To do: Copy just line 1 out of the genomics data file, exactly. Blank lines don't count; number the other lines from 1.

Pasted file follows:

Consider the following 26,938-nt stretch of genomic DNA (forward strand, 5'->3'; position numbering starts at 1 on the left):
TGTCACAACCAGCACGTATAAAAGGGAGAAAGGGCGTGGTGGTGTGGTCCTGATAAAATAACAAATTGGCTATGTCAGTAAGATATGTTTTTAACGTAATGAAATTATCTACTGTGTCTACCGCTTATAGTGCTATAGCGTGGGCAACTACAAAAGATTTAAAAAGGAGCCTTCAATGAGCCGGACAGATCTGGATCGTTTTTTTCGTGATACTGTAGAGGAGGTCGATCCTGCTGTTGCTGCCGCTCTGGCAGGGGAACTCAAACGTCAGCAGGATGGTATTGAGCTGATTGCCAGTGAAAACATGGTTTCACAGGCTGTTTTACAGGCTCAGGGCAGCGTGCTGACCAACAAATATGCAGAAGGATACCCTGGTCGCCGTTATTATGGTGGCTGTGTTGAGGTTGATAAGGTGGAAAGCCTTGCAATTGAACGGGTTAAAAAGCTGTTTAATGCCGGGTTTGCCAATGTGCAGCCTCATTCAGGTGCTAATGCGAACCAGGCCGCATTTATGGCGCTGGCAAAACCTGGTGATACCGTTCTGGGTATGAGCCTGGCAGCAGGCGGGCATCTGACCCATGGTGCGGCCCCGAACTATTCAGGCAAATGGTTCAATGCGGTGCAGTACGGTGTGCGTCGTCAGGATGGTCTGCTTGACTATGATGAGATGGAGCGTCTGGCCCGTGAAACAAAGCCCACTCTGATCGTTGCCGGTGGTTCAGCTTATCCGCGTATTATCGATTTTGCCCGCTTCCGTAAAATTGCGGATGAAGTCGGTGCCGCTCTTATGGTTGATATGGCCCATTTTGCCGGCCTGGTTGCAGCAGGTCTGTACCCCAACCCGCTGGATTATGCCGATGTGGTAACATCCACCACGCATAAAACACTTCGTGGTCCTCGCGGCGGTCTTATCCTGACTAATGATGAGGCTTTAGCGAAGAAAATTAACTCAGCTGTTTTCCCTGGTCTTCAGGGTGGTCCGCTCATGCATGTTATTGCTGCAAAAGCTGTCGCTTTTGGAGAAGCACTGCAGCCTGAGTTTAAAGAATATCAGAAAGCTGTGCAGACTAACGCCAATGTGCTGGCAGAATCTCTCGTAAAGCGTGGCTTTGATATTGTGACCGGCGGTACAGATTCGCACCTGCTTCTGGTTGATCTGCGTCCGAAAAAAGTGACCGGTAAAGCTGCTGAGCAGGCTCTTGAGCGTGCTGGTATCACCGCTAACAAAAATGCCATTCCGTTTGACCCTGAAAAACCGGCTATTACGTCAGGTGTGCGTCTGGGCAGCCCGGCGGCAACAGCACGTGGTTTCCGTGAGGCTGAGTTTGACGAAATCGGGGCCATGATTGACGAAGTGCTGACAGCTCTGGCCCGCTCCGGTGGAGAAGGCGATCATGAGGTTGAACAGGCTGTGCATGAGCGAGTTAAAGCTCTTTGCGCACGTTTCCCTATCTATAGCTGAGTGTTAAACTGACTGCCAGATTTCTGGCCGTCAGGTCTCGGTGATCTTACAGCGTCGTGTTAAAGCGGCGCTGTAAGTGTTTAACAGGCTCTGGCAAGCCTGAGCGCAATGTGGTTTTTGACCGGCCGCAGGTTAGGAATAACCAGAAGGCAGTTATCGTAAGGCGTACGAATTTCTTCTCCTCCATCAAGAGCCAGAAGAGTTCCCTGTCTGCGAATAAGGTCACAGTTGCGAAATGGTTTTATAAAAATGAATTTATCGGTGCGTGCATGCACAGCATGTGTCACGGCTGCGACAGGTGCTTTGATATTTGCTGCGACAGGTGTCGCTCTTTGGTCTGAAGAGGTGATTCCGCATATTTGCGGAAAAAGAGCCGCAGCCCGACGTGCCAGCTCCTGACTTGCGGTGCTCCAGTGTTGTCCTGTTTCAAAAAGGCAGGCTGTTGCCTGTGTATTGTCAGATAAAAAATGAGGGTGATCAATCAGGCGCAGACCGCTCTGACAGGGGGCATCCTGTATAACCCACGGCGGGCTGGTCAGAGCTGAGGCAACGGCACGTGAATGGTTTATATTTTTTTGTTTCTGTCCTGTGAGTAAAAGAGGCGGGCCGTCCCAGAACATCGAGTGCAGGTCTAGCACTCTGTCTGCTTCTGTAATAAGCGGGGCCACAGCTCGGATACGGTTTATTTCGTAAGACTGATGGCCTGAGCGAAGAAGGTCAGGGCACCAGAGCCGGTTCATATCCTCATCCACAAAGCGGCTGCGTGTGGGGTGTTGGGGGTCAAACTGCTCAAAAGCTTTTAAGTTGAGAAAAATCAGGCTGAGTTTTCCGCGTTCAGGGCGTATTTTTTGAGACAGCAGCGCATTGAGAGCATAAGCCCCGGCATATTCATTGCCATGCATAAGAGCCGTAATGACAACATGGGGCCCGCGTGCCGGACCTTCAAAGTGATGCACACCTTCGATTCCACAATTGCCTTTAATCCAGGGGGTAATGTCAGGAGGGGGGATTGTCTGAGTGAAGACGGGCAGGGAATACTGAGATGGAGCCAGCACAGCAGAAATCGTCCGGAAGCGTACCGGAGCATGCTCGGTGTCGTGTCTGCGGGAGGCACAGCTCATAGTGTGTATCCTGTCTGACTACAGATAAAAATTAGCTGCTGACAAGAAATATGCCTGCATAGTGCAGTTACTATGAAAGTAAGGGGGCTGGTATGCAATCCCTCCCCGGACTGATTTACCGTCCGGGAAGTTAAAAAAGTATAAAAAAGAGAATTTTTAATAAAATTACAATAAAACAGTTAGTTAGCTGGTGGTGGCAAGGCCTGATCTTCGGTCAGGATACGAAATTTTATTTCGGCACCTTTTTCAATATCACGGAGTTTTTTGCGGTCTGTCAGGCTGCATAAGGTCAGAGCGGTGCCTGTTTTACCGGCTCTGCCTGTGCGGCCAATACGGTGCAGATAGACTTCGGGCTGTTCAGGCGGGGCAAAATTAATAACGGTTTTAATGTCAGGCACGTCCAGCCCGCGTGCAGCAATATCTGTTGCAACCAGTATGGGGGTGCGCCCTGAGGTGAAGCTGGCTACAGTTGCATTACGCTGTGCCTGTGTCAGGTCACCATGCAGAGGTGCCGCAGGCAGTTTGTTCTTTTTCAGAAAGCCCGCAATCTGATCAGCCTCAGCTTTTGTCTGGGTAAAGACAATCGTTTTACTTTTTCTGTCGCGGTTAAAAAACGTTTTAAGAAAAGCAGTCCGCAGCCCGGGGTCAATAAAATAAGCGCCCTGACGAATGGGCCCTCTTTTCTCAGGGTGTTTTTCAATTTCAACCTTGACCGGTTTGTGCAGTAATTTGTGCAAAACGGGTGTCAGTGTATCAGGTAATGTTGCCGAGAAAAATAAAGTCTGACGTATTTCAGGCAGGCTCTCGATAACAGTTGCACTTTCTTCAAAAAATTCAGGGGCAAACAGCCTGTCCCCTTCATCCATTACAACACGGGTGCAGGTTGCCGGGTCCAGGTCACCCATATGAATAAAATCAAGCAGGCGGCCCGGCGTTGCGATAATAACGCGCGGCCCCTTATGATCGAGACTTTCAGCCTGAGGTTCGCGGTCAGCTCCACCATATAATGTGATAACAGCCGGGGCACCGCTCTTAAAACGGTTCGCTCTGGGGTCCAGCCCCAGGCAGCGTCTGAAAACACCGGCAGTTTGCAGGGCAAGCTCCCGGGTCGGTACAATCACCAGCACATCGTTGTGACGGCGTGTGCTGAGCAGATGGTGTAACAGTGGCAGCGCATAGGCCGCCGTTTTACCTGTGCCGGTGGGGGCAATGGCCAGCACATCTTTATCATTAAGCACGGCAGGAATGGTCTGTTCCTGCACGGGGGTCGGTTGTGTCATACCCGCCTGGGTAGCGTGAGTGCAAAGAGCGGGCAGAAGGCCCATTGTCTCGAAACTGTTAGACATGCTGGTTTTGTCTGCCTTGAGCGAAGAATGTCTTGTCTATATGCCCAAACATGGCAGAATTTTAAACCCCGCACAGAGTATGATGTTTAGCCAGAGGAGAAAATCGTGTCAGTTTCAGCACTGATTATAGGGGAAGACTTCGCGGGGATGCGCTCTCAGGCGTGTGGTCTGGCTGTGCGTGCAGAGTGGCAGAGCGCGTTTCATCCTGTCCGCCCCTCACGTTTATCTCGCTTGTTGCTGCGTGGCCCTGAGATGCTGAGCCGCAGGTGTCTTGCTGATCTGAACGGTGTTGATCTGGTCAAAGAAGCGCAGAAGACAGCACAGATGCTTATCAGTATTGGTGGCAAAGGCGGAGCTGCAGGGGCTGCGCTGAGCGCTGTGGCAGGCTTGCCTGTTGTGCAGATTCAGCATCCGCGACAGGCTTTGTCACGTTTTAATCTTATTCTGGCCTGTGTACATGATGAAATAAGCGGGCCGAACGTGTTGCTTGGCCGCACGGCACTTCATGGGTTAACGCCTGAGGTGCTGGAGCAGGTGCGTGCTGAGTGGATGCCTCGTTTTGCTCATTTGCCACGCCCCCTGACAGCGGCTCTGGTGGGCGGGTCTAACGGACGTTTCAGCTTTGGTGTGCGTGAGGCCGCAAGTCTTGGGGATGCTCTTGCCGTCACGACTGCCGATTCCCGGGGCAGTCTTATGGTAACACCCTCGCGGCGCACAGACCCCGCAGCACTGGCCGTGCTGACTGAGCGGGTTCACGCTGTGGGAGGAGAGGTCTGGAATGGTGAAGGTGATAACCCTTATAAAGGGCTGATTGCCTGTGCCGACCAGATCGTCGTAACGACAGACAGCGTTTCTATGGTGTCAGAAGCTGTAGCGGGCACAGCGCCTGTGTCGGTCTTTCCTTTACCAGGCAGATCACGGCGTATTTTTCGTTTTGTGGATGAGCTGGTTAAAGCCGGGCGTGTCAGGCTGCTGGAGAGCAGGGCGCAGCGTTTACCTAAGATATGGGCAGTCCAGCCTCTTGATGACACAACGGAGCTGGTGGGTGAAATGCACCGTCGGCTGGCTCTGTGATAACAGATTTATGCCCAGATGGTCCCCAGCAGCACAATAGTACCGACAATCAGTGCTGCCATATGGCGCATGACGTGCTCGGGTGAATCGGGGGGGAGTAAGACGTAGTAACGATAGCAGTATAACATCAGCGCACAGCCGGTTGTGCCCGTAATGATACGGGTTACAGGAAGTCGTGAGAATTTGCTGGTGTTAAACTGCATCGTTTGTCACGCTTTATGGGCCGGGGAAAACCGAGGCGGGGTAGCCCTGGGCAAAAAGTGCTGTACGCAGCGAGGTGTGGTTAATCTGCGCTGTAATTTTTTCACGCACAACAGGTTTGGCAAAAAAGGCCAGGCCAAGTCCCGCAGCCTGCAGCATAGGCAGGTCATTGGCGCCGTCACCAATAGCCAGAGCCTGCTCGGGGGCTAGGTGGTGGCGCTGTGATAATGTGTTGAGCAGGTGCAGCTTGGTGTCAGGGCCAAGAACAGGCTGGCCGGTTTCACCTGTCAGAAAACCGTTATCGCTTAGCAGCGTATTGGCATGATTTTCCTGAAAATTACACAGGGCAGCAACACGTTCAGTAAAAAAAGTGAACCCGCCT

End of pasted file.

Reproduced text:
Consider the following 26,938-nt stretch of genomic DNA (forward strand, 5'->3'; position numbering starts at 1 on the left):